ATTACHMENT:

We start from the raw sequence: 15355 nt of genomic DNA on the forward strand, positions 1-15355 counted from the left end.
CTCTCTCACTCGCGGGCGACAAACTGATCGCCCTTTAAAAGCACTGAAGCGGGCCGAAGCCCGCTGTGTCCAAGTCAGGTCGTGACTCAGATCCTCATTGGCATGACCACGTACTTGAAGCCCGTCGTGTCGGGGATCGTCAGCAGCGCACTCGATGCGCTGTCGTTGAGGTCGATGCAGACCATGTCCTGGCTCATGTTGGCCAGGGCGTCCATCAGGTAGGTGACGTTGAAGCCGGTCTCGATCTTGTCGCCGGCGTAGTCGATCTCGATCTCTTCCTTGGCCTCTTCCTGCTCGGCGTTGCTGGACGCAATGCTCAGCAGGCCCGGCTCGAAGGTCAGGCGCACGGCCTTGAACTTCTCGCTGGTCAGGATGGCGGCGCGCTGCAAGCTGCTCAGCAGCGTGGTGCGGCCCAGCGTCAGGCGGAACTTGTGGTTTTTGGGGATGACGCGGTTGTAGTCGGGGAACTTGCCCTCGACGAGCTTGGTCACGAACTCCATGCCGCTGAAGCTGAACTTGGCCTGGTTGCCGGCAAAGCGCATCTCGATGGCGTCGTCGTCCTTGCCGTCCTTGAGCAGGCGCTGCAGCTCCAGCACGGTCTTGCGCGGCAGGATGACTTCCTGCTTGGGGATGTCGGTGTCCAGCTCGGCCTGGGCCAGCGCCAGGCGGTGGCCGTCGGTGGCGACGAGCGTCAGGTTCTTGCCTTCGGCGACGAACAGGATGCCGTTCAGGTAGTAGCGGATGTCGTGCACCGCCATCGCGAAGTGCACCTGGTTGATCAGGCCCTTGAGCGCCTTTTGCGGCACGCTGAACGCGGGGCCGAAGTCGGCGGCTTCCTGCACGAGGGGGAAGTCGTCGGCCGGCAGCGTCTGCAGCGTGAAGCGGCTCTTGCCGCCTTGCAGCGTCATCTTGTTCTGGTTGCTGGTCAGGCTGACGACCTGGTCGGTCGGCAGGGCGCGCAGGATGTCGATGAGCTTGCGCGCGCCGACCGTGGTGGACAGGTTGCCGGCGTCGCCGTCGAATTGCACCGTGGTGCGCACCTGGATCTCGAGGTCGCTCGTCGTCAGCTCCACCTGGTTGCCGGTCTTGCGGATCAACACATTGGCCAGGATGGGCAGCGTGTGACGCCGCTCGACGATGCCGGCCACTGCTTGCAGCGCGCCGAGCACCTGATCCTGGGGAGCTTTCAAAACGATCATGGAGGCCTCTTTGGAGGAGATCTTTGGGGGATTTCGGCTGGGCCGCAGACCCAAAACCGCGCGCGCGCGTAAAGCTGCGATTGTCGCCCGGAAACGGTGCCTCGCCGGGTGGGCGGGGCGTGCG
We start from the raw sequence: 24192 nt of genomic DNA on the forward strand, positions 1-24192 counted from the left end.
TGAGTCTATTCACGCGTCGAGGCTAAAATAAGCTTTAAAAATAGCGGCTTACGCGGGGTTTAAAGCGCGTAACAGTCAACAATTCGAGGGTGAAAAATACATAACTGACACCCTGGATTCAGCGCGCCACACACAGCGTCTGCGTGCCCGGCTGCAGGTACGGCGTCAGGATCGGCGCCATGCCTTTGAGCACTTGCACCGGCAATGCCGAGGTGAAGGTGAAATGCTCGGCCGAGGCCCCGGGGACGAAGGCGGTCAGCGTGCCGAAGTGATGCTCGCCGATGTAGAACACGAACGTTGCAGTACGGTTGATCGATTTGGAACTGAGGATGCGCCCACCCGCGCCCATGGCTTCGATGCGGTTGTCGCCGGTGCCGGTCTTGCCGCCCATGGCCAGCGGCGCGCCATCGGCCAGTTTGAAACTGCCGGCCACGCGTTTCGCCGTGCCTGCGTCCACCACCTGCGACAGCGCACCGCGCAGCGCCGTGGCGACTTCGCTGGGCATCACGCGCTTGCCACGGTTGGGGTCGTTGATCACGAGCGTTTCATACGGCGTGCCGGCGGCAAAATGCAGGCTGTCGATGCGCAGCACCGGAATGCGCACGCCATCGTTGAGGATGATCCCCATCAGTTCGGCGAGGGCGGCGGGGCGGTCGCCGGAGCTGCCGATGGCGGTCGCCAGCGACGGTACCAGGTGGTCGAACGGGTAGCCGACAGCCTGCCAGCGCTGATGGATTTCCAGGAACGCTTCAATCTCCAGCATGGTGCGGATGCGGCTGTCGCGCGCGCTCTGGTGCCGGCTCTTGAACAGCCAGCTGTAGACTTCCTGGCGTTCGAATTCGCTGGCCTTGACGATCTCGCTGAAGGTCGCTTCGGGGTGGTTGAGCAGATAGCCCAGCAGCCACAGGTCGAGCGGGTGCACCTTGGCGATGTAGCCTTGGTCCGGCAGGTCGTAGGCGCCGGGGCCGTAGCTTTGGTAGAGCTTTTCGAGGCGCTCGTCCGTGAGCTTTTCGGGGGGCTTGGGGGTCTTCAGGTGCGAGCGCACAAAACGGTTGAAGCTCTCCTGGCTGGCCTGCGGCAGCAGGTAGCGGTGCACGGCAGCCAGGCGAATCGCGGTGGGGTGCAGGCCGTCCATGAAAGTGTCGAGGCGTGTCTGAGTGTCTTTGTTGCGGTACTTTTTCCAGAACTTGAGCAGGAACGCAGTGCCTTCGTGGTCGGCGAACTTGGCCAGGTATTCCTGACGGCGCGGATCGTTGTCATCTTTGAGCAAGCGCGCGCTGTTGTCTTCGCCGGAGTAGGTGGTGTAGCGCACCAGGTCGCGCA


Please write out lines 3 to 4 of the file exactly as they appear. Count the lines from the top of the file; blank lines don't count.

We start from the raw sequence: 24192 nt of genomic DNA on the forward strand, positions 1-24192 counted from the left end.
TGAGTCTATTCACGCGTCGAGGCTAAAATAAGCTTTAAAAATAGCGGCTTACGCGGGGTTTAAAGCGCGTAACAGTCAACAATTCGAGGGTGAAAAATACATAACTGACACCCTGGATTCAGCGCGCCACACACAGCGTCTGCGTGCCCGGCTGCAGGTACGGCGTCAGGATCGGCGCCATGCCTTTGAGCACTTGCACCGGCAATGCCGAGGTGAAGGTGAAATGCTCGGCCGAGGCCCCGGGGACGAAGGCGGTCAGCGTGCCGAAGTGATGCTCGCCGATGTAGAACACGAACGTTGCAGTACGGTTGATCGATTTGGAACTGAGGATGCGCCCACCCGCGCCCATGGCTTCGATGCGGTTGTCGCCGGTGCCGGTCTTGCCGCCCATGGCCAGCGGCGCGCCATCGGCCAGTTTGAAACTGCCGGCCACGCGTTTCGCCGTGCCTGCGTCCACCACCTGCGACAGCGCACCGCGCAGCGCCGTGGCGACTTCGCTGGGCATCACGCGCTTGCCACGGTTGGGGTCGTTGATCACGAGCGTTTCATACGGCGTGCCGGCGGCAAAATGCAGGCTGTCGATGCGCAGCACCGGAATGCGCACGCCATCGTTGAGGATGATCCCCATCAGTTCGGCGAGGGCGGCGGGGCGGTCGCCGGAGCTGCCGATGGCGGTCGCCAGCGACGGTACCAGGTGGTCGAACGGGTAGCCGACAGCCTGCCAGCGCTGATGGATTTCCAGGAACGCTTCAATCTCCAGCATGGTGCGGATGCGGCTGTCGCGCGCGCTCTGGTGCCGGCTCTTGAACAGCCAGCTGTAGACTTCCTGGCGTTCGAATTCGCTGGCCTTGACGATCTCGCTGAAGGTCGCTTCGGGGTGGTTGAGCAGATAGCCCAGCAGCCACAGGTCGAGCGGGTGCACCTTGGCGATGTAGCCTTGGTCCGGCAGGTCGTAGGCGCCGGGGCCGTAGCTTTGGTAGAGCTTTTCGAGGCGCTCGTCCGTGAGCTTTTCGGGGGGCTTGGGGGTCTTCAGGTGCGAGCGCACAAAACGGTTGAAGCTCTCCTGGCTGGCCTGCGGCAGCAGGTAGCGGTGCACGGCAGCCAGGCGAATCGCGGTGGGGTGCAGGCCGTCCATGAAAGTGTCGAGGCGTGTCTGAGTGTCTTTGTTGCGGTACTTTTTCCAGAACTTGAGCAGGAACGCAGTGCCTTCGTGGTCGGCGAACTTGGCCAGGTATTCCTGACGGCGCGGATCGTTGTCATCTTTGAGCAAGCGCGCGCTGTTGTCTTCGCCGGAGTAGGTGGTGTAGCGCACCAGGTCGCGCA